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Fridays at UKFast – 7th March

7 March 2014 by Jenn Granger

This week has been a bit of a mad one! Not only is the first week of March over – meaning Spring is springing its way into our lives (well, it’s not rained every day at least) – it’s also the last day of National Apprenticeship Week and International Women’s Day tomorrow! We’ve had loads of Apprenticeship blogs and shared the 5 tech books you should read; plus we’re bringing .sexy back with gTLD updates abd the deets on a security competition happening right now! It’s a lot to take in, so kick back with a coffee, sizzle some bacon and relax with the best of the rest.


Sleep better, then wake up and smell the bacon

Hate getting up? Have uncontrollable caffeine urges (and then uncontrollable caffeine-feulled frenzies)? I can sympathise with both these things; which is why I think these two apps might be the best things ever invented. If you can say yes to the questions: ‘Do I want to fool my sleepy brain into getting up by making it think it’s getting bacon?’; and ‘Do I drink coffee and then find myself awake at four in the morning, googling what the cast of Malcolm in the Middle are doing now?’, then your prayers, like mine, have been answered.

Jawbone tells you how much sleep you’ll trade-off for that next sip of coffee, and may be integrated with wearables to monitor your overall fitness/caffeine situation too. Then, if you’re still having trouble getting up, meat producer Oscar Mayer has created the bacon-scented iphone alarm clock, which could herald a new popularity for scented apps. Sadly though, the only way to get hold of it at the moment is by winning Mayer’s competition.

The image of the future

As anyone who writes online knows, finding free images can be a minefield. No one wants a photographer or imaging company chasing them (literally or metaphorically) because they’ve used their image without permission. But Getty Images – the world’s largest photo service – have just bitten the bullet and made 35million of their 60m images free for personal bloggers, Twitter and tumblr (though commercial users still have to pay). Brilliant, right?

For writers, maybe. But what it means for photographers – who may not get paid as much, or at all, for images – and the future of image sharing, remains to be seen. Getty says it knew that many images were being used without crediting and permission anyway, and that it’s an opportunity for the next era of image licencing.

Technically political

Today is a day for celebrating women. Hug one, if you want (preferably a woman you know, who has given you prior permission to hug her). But there’s one woman in the world of tech who’s definitely reppin’ for the ladies, as digital rights lawyer and startup founder Christina Gagnier announced she’s running for congress in Silicon Valley.

What Gagnier seems to represent for many is a desire for someone to be elected who isn’t ‘politically institutionalised’. Gagnier told TechCrunch that she’ll “prioritize digital literacy, immigration, privacy and protection from online harassment”; at SXSW she also mentioned cracking down on revenge porn – suggesting that both tech and gender issues will be in the spotlight if she wins.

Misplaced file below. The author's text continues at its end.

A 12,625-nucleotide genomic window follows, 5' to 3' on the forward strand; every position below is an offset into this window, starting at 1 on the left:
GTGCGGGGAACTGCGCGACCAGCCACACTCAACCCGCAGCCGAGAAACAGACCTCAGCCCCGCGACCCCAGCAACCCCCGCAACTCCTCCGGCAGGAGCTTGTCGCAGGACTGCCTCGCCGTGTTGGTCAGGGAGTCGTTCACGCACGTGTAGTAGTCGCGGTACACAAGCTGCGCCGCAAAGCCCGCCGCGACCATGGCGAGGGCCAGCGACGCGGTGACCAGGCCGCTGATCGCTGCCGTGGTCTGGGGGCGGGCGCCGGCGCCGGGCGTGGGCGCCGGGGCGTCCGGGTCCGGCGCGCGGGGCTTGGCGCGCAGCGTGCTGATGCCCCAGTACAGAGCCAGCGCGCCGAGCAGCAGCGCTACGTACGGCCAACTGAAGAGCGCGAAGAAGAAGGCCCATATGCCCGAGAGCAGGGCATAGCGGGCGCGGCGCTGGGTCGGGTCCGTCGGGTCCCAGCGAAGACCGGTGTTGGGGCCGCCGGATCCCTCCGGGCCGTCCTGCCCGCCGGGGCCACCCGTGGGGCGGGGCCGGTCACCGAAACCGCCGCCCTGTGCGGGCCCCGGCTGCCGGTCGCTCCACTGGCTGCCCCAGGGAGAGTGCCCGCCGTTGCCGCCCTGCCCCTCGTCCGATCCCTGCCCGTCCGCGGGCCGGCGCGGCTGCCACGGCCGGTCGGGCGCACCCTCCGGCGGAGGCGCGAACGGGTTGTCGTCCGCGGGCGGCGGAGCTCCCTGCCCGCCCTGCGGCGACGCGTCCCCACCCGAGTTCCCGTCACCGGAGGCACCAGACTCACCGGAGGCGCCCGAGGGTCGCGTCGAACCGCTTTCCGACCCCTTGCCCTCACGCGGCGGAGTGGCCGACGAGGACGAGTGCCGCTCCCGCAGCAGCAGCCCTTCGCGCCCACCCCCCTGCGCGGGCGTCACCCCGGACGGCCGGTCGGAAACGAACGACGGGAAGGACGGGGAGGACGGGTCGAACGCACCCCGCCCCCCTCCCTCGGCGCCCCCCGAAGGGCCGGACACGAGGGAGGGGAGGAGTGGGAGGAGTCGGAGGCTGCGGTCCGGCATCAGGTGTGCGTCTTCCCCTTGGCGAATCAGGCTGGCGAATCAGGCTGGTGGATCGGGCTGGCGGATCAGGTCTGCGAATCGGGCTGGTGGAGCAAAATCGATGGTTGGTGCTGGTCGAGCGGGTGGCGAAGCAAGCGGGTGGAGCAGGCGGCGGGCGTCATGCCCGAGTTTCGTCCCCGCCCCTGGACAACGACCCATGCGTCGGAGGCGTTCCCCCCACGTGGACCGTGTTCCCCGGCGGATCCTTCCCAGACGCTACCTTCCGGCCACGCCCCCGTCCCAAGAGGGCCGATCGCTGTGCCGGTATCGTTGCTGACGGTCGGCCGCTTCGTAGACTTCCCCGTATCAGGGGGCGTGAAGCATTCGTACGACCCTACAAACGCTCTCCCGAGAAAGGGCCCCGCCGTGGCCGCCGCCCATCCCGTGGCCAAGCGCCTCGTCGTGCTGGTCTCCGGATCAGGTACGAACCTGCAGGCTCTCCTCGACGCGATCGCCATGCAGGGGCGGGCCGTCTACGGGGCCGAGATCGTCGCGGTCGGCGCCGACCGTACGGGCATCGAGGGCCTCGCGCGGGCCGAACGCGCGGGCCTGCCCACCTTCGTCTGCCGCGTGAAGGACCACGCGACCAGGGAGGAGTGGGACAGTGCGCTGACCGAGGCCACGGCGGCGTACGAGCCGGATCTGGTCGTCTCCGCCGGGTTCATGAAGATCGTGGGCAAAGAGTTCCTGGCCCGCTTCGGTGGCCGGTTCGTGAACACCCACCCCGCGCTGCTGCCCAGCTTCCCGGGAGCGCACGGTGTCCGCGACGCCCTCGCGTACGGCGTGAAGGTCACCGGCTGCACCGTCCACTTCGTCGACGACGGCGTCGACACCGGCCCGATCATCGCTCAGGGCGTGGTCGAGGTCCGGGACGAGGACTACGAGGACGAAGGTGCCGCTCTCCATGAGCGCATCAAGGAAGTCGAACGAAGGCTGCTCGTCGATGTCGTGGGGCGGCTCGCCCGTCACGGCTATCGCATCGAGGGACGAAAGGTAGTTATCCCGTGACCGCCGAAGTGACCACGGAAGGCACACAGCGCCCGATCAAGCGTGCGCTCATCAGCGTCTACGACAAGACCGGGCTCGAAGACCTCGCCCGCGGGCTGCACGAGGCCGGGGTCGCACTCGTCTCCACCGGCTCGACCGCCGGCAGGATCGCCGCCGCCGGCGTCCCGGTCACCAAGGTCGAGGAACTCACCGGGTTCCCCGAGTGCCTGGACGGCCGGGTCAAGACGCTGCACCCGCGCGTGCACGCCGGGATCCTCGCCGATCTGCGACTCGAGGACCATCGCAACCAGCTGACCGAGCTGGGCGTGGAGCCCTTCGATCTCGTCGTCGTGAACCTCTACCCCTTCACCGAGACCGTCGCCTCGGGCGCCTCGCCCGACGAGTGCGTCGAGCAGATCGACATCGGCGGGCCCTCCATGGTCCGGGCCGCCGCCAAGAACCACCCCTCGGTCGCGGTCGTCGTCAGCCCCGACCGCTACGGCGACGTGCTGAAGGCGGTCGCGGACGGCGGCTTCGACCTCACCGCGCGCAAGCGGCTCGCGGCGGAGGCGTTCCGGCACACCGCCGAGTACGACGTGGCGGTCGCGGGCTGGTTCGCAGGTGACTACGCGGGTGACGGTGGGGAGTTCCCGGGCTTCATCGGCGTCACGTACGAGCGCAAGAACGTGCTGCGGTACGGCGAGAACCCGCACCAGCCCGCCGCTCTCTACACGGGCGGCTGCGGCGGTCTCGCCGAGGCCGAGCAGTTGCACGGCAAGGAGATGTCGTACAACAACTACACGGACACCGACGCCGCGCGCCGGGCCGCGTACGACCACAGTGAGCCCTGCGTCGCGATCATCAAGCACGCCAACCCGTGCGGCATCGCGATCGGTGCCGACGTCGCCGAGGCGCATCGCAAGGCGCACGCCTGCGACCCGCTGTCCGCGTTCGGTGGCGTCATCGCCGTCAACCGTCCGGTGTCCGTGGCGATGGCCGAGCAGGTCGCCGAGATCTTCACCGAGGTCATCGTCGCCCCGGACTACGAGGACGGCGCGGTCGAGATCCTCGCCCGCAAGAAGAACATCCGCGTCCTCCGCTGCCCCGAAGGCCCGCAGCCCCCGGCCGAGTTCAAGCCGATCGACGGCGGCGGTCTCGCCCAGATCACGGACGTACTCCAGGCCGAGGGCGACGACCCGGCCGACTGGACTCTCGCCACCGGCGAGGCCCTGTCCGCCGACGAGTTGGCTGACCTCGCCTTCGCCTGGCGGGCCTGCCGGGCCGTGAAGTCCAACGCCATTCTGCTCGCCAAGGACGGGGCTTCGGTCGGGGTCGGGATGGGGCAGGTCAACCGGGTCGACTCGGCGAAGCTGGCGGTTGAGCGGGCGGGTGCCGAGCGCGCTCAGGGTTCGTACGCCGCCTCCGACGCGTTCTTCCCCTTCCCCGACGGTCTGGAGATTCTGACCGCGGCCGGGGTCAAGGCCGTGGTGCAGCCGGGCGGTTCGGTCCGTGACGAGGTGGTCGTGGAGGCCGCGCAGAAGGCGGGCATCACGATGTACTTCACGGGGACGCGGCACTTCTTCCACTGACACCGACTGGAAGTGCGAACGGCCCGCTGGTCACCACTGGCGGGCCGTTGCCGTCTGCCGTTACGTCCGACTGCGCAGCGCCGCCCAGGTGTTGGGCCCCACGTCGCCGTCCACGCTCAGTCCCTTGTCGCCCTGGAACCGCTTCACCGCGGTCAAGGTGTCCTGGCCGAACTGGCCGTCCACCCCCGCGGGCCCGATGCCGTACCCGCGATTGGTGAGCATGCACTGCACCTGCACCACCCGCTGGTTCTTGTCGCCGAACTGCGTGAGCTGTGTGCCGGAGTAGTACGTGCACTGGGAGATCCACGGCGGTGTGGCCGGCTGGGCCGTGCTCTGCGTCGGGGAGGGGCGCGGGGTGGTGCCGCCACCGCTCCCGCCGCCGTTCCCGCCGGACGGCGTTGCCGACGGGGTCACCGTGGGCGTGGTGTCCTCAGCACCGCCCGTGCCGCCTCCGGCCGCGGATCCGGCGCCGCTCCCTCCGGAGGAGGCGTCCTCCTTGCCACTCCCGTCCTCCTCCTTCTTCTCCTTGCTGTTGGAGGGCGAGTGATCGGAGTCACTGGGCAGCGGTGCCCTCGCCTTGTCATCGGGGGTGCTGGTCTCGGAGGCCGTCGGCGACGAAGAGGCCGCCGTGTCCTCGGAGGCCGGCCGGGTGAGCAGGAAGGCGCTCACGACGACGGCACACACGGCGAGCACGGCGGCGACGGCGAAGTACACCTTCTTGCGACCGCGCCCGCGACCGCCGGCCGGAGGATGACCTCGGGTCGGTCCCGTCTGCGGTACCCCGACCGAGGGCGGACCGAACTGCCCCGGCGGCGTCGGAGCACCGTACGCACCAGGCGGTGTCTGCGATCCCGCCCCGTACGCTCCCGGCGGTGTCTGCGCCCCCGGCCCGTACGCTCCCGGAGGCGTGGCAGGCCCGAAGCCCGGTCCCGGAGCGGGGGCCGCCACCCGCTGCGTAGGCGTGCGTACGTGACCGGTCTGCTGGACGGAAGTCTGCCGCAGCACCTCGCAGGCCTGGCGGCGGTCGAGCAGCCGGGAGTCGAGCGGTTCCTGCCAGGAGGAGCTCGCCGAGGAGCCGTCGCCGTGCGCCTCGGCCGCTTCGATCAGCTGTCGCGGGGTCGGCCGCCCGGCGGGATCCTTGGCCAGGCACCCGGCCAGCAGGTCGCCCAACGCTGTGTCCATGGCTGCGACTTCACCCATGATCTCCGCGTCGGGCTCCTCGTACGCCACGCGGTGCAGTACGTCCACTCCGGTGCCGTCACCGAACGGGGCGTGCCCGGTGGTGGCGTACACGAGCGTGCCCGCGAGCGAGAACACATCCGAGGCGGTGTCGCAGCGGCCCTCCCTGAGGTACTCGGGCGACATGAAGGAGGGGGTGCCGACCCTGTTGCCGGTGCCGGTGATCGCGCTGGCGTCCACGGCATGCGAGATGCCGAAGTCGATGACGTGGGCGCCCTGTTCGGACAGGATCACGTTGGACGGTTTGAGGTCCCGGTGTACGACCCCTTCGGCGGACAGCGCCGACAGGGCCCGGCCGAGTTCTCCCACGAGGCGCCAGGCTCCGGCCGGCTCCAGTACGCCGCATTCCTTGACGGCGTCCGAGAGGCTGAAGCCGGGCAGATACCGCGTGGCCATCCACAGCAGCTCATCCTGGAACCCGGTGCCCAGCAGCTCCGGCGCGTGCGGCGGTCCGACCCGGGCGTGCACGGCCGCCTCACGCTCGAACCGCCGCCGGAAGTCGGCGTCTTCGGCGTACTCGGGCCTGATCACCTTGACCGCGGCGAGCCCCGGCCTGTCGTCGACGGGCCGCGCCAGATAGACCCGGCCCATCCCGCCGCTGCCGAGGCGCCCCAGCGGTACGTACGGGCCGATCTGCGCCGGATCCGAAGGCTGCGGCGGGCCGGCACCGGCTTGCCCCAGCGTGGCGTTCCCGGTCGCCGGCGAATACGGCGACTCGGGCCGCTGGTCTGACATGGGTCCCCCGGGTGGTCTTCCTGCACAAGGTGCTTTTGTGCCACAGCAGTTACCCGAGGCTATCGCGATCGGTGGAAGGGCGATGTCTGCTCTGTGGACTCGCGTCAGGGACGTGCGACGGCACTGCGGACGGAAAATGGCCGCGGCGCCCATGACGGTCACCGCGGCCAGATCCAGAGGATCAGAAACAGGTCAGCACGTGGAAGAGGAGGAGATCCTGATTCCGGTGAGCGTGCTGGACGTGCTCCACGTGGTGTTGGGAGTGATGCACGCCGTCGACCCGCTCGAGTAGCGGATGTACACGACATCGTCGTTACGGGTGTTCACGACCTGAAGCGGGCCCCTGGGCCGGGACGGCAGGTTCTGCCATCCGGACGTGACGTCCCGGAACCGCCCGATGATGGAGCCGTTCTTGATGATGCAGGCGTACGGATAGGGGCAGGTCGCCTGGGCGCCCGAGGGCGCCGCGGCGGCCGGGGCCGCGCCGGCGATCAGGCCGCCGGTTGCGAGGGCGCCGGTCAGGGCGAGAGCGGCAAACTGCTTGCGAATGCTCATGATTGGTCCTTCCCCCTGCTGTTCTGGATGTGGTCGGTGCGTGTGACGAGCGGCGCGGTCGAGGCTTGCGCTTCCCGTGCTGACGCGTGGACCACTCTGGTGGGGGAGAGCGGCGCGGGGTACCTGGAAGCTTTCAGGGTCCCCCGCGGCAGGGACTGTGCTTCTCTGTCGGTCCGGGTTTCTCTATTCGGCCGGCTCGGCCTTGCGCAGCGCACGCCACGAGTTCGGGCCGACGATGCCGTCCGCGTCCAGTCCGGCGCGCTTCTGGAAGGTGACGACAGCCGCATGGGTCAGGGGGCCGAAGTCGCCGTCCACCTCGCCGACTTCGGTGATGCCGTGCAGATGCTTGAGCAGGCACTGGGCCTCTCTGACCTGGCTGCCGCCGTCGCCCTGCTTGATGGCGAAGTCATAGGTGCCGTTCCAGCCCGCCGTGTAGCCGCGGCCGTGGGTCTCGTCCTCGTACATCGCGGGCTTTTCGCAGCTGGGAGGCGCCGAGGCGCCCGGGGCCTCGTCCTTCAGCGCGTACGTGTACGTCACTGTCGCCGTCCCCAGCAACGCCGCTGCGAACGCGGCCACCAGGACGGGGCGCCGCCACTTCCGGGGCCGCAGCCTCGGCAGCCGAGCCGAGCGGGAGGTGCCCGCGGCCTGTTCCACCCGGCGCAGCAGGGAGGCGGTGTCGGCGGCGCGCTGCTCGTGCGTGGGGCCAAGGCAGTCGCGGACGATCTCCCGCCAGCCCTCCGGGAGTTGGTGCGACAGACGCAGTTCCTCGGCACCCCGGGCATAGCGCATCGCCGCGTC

Running on your schedule

Ever been trying to write something and see an email about, say, bitcoins and then twenty minutes later find yourself three wiki-articles deep in crypto-currency territory, blog post neglected and unloved on your desktop? That never happens to me… but if it did I would probably be interested in this new email-blocker.

With the newly updated ‘Inbox Pause’ utility you can schedule when you want your inbox to be updated, rather than having the messages dribble through every few minutes. The company says it’s already saved up to 15,000 hours of wasted time, and it’s becoming more and more popular with businesses. Could be great for productivity, but on the flipside might mean you miss that urgent email about bitcoins…

Crypto-currency chase

The secret identity of a public figure hasn’t been such a big deal since Spiderman; but yesterday the identity of the founder of Bitcoin was ‘unveiled’… and it’s causing a bit of a ruckus. Outed by Newsweek, on what’s being called ‘largely circumstantial evidence’, Dorian (previously Satoshi) Nakamoto denies that he’s the one behind the controversial crypto-currency – but whether anyone believes him is another story. The press has been hounding him since, and, if true, Nakamoto is estimated to have about $400 million in bitcoins. There are likely to be more revelations as the weekend progresses – maybe just keep an eye open for the big Bitcoin symbol peeking out from the top of his shirt…

If you ever think you’ve got it bad, just be glad you’re not a T-Rex…



What have you seen this week that’s worth shouting about?

Have a great weekend!